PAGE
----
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U.S. Investor Calvey Tells Court Innocent Verdict Would Have Positive Impact On Russia's Image

Michael Calvey arrives for a court hearing in Moscow on July 16.
Michael Calvey arrives for a court hearing in Moscow on July 16.

Prominent U.S. investor Michael Calvey has told a Moscow court that evidence presented in his embezzlement trial proves his innocence and that his acquittal would attract billions of dollars in investment into the Russian economy.

Delivering his final testimony in a high-profile trial that is being closely watched by the international business community, Calvey told Moscow's Meshchansky district court on July 19 he and his co-defendants acted "solely within the law" in a case he believes is being used to pressure them in a business dispute over control of Vostochny Bank.

The case has rattled the business community both within Russia and outside of it, and prompted several prominent officials and businessmen to voice concerns about the treatment of the executives.

"The court's decision to reject all the charges would be a big positive signal proving that courts are independent and investors' rights are protected. It would not be an exaggeration to suppose that this kind of a positive decision of the court could attract billions of dollars in new investments to Russia and create thousands of new jobs," Calvey told the court.

The trial of Calvey, the founder of the private equity group Baring Vostok, Philippe Delpal, and five other associates -- Russian citizens Vagan Abgaryan, Ivan Zyuzin, Maksim Vladimirov, Aleksei Kordichev, and Aleksandr Tsakunov -- started on February 2, almost two years after their arrest.

Philippe Delpal arrives for a court hearing in Moscow on July 14.
Philippe Delpal arrives for a court hearing in Moscow on July 14.

The charges stem from a long-running dispute between Baring Vostok and Vostochny Bank shareholders. Baring Vostok owned a 52.5 percent share of the bank. Prosecutors accuse the defendants of embezzling 2.5 billion rubles ($37.5 million) by persuading Vostochny Bank shareholders to approve a share deal at an unrealistically low price.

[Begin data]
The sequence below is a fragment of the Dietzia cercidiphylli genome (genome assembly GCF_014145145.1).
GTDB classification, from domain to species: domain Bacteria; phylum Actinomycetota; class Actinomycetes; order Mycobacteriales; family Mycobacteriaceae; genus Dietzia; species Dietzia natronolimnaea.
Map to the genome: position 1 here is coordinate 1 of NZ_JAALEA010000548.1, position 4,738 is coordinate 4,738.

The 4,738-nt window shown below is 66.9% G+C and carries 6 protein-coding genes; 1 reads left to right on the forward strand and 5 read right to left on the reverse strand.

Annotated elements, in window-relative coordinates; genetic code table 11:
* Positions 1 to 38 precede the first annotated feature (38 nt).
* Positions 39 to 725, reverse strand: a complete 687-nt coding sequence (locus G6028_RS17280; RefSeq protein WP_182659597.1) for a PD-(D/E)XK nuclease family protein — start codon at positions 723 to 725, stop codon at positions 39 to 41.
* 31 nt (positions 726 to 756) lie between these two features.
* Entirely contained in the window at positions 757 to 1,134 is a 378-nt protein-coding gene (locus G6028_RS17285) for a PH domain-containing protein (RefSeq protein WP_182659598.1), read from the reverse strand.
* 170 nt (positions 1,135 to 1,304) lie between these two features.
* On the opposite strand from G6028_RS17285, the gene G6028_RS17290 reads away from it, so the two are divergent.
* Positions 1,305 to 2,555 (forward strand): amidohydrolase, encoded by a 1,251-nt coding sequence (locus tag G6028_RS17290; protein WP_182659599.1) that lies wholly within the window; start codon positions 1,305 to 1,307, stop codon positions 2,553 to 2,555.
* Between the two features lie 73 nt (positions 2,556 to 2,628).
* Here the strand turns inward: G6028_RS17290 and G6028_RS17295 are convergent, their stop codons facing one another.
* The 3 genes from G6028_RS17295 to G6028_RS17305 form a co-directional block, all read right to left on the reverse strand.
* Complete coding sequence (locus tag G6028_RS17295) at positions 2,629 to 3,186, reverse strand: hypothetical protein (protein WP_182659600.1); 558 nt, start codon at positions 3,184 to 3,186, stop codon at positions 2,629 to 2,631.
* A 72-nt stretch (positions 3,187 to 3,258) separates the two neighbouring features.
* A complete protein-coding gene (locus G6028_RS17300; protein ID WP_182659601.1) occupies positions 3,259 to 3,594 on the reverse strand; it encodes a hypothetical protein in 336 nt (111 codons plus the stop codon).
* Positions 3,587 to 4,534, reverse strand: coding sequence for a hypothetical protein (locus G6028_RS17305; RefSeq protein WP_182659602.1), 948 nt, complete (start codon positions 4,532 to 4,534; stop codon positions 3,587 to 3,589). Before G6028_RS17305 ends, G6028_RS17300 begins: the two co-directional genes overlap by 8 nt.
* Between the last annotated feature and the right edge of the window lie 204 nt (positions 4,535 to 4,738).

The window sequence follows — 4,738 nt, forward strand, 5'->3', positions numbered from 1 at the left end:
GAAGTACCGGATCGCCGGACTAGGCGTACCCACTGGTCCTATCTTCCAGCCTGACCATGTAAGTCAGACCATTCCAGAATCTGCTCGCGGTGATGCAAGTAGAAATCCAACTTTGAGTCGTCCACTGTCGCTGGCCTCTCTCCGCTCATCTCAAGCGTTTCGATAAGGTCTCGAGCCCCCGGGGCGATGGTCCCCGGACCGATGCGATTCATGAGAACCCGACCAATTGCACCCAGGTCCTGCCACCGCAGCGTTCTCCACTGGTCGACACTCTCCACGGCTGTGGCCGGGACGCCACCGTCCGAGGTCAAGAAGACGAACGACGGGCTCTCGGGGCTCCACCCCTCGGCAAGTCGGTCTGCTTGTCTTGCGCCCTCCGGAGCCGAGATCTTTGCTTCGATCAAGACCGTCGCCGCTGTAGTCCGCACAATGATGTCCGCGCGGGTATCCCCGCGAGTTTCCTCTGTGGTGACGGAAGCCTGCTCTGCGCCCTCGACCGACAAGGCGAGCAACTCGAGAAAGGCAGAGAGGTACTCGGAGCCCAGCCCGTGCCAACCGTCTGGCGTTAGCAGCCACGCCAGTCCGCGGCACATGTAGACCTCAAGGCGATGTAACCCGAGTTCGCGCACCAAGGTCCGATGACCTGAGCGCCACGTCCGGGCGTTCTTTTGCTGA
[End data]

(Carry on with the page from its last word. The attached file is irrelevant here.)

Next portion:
Calvey, who along with his co-defendants has steadfastly denied any wrongdoing, said at the trial that he worked in Russia because he "loved this country and believed that Russia had the potential to become one of the world's leading investment markets."

"Even after 2014, when the geopolitical climate worsened and [Western] sanctions were imposed on Russia [over the seizure of Ukraine's Crimea and instigating separatism in Ukraine's east], I continued to defend Russia's image as an attractive country for work and investments," Calvey said.

The prosecution has asked the court to find Calvey guilty and hand him a six-year suspended prison term, and that Calvey's associate, Delpal, who is a French national, should receive a five-year suspended prison. The others, the prosecution says, should be given suspended prison terms of between four and five years.

Judge Anna Sokova said that the verdicts and any sentences in the case will be pronounced on August 2.

Spokesman Dmitry Peskov said that the Kremlin was aware that international businesses are following the case against Calvey and his associates, but said he didn't think "a single [criminal] case could have global consequences."

Baring Vostok is one of the largest and oldest private-equity firms operating in Russia. It was founded in the early 1990s and manages more than $3.7 billion in assets. The company was an early major investor in Yandex, Russia's dominant search engine.

Calvey is one of several Americans currently held in Russia on charges their supporters say are groundless.

Paul Whelan, a former U.S. Marine, was sentenced in June 2020 to 16 years on espionage charges that he has vehemently rejected.

Another former U.S. Marine, Trevor Reed, was sentenced to nine years in prison in late July 2020 after a Moscow court found him guilty of assaulting two police officers, a charge that he refused to admit.

With reporting by Interfax, RIA Novosti, and TASS
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